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Cut the roast into large chunks about 1 ½ inches in size.
Salt and pepper the raw meat to season.
In a large heavy bottomed dutch oven (7 quarts/litres or more) heat the canola oil over medium high heat.
Brown the beef chunks on all sides, working in small batches so as not to crowd your pan.
When all the beef is browned, remove it temporarily from the pot.
Add the chopped onions to the pot. (plus the garlic if you are using it)
Cook for a few minutes to soften the onions.
Add the browned beef back to the pot along with the Irish Ale (You can just use more beef stock as a substitute if you prefer.)
Cook slowly in a 300 degree oven for about 1 ½ to 2 hours.
Add all of the vegetables to the pot.
Season again, lightly, with salt.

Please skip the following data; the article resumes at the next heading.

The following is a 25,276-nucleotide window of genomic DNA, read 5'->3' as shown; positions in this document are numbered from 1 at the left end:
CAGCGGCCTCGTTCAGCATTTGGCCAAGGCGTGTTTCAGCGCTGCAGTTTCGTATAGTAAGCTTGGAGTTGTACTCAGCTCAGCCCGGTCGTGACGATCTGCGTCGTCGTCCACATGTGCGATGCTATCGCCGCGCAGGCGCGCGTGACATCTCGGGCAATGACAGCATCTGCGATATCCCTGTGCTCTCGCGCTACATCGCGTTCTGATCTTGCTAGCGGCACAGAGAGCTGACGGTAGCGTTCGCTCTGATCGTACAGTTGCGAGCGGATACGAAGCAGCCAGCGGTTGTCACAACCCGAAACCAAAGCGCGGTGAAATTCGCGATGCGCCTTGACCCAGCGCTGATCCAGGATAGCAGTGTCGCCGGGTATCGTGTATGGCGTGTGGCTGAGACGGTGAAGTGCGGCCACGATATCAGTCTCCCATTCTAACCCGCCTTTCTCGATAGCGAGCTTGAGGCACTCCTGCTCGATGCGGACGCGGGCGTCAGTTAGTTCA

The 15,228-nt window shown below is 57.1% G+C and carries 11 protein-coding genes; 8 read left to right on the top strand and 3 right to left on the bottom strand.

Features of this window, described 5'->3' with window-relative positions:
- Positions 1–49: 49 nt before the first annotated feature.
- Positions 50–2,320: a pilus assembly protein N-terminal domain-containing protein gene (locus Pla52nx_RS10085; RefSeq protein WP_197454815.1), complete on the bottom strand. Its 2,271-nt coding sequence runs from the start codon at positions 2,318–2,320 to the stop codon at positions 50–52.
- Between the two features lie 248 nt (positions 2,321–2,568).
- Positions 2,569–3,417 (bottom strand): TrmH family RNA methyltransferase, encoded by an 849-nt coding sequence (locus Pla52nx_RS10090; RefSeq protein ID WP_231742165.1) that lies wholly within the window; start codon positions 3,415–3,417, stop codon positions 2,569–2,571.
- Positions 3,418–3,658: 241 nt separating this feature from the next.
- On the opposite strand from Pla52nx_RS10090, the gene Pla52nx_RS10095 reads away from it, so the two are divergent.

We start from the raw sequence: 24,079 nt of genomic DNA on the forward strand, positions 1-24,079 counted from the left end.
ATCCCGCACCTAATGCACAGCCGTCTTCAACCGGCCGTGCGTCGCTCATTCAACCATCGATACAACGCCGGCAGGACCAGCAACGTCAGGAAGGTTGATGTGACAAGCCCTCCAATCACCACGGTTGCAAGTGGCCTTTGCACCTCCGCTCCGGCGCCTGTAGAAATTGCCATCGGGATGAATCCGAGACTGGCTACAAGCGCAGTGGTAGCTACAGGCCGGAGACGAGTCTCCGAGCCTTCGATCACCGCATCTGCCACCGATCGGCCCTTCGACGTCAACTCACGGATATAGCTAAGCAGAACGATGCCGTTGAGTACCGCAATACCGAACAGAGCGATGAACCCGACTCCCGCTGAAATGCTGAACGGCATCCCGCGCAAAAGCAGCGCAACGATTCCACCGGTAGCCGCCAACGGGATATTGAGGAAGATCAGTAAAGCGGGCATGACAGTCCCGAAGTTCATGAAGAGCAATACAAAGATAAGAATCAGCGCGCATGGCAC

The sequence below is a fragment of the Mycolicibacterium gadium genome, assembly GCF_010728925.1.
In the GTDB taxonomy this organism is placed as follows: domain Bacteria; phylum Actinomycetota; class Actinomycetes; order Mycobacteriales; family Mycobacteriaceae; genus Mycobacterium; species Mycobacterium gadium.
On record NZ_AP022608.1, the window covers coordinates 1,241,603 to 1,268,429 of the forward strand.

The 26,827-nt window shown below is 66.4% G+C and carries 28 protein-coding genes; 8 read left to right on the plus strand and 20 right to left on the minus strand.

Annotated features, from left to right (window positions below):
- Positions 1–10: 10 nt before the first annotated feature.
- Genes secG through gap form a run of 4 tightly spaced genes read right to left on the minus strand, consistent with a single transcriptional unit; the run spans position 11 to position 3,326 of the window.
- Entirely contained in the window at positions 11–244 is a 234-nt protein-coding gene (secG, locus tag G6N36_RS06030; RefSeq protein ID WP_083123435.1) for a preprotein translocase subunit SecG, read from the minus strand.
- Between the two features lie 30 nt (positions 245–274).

Be sure to add the potatoes last, so that they are on top. This is so you can test them easily with a fork to judge if they are done.
Add the beef stock to pot. (Reserve about a cup to make a thickening slurry after)
Return to the oven for about an hour or until the potatoes are fork tender.
In a bottle, shake together the reserved stock (or an equivalent amount of water) and the flour, to make a thickening slurry.
You can use a whisk or even an immersion blender if you like to ensure that there are no lumps in the thickening. To be doubly sure you can also strain the thickening through a sieve if you like.
At this point, if the pot is very full, I remove about half of the contents temporarily, using a slotted spoon to leave all of the broth behind. This will make thickening the gravy much easier.
Very slowly pour the thickening slurry into the pot while stirring constantly so no lumps can form. You can use part or all of the thickening slurry to get the gravy to your personal desired consistency, If it is still too thin for your preference, just make a little more of the slurry.
Add the vegetables and beef back to the pot if you removed them, and simmer for just a couple of minutes. Taste the gravy and again lightly season if required.
Serve with freshly baked Irish soda bread.